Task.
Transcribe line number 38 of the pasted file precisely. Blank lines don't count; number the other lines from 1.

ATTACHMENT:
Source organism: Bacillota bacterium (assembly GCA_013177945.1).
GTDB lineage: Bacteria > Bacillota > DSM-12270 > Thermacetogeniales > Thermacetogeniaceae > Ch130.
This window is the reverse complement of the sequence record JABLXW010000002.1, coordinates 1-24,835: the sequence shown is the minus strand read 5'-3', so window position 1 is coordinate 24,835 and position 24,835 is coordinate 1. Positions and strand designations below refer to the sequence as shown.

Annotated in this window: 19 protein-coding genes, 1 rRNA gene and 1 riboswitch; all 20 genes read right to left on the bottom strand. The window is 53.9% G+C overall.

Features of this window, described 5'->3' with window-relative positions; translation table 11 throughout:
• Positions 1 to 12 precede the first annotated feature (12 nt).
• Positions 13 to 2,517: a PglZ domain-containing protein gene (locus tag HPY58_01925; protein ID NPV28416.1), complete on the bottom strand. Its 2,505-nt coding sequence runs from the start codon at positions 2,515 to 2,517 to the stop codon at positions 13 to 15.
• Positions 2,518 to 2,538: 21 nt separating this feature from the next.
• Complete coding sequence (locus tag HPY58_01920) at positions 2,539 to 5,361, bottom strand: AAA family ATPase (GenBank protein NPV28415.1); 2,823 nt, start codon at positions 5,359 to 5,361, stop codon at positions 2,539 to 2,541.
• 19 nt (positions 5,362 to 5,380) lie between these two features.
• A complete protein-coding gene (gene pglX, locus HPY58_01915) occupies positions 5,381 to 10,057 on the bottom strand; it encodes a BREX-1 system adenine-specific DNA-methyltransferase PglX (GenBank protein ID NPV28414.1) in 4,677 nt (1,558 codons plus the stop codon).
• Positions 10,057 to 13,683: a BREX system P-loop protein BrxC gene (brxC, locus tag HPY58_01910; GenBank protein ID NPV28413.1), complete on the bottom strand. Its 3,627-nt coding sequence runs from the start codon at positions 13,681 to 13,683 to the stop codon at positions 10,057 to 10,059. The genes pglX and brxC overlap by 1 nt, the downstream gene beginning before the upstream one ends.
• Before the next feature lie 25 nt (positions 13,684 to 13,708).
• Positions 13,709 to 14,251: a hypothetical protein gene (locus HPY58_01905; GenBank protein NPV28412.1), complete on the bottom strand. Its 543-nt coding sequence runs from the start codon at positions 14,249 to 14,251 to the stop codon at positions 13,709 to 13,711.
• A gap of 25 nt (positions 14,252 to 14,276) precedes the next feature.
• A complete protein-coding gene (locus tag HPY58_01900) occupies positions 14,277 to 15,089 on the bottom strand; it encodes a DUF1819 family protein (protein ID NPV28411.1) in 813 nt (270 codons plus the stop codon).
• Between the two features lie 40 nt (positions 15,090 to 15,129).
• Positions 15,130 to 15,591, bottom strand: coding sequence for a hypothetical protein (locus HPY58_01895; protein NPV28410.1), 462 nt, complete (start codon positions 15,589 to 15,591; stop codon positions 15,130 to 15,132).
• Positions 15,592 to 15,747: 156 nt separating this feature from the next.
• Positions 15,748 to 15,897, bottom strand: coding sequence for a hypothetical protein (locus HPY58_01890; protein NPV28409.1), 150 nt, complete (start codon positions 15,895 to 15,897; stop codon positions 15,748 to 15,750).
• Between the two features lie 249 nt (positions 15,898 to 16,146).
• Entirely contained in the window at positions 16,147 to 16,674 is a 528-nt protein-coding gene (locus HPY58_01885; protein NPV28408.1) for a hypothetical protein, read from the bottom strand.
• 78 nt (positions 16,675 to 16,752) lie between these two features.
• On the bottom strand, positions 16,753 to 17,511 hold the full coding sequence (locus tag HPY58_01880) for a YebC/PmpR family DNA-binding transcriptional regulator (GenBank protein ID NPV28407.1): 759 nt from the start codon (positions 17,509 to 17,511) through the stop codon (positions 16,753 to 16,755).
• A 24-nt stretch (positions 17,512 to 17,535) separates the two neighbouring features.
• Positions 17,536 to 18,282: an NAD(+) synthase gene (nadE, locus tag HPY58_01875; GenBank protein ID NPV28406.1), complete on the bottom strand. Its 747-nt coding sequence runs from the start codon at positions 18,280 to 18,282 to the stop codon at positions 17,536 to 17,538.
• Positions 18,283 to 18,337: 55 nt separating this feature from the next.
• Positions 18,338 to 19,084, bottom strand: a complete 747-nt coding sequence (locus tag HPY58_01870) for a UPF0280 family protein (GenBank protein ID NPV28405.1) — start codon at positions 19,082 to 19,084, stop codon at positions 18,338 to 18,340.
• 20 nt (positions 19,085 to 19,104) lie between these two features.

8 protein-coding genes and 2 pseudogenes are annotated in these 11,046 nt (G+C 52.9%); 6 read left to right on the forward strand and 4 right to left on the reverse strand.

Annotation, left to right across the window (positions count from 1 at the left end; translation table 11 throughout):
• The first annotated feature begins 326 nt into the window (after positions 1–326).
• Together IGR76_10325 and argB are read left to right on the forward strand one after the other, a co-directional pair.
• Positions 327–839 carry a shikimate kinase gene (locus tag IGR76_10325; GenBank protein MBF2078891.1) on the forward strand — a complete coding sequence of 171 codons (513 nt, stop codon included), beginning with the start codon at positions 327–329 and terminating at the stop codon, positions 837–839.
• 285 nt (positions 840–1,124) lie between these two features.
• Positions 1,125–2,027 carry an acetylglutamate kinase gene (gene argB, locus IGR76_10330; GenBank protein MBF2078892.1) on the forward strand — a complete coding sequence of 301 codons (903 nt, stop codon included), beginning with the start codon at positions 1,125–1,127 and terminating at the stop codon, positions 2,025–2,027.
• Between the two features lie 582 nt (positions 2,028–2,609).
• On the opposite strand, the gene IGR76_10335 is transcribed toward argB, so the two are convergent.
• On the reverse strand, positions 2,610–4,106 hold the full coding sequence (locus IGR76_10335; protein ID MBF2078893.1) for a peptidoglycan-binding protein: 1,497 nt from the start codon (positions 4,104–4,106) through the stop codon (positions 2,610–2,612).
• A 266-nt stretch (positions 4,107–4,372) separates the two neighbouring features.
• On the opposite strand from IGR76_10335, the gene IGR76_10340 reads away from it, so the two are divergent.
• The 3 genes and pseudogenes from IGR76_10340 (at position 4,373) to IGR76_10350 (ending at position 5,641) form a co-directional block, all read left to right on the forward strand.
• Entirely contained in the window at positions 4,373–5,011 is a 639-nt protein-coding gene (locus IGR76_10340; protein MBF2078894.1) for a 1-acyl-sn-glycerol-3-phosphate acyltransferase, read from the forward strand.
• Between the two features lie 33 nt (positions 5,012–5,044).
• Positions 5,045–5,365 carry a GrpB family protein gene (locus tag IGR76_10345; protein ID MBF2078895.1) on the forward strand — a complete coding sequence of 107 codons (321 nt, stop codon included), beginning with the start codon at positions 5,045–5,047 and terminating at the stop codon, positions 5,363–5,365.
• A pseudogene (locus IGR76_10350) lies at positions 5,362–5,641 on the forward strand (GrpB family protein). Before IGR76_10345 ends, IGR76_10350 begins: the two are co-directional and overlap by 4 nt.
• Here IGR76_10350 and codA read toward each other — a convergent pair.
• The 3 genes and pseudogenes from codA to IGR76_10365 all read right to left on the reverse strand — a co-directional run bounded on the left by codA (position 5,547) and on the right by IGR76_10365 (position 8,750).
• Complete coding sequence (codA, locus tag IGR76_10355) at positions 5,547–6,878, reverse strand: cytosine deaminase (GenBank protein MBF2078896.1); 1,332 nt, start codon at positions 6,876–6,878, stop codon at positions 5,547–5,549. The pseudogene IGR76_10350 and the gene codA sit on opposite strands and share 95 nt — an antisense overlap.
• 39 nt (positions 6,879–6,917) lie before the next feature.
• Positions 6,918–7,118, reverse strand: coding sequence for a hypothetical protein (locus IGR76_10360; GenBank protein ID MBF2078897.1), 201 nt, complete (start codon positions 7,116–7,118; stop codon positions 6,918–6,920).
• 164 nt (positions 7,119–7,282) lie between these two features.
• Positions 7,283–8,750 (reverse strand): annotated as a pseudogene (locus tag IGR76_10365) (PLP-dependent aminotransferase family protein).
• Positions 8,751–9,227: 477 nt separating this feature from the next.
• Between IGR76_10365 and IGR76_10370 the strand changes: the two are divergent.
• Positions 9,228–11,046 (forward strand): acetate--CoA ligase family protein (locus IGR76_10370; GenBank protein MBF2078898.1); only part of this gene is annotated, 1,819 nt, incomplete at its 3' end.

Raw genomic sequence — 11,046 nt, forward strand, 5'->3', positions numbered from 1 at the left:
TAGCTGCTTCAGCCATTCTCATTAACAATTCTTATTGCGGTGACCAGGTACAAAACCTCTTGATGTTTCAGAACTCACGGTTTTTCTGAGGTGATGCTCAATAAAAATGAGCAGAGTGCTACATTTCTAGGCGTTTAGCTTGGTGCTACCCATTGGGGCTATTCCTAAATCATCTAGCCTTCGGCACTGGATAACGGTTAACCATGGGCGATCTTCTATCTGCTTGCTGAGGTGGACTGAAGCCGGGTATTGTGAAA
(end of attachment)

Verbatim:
• On the opposite strand, the gene IGR76_10335 is transcribed toward argB, so the two are convergent.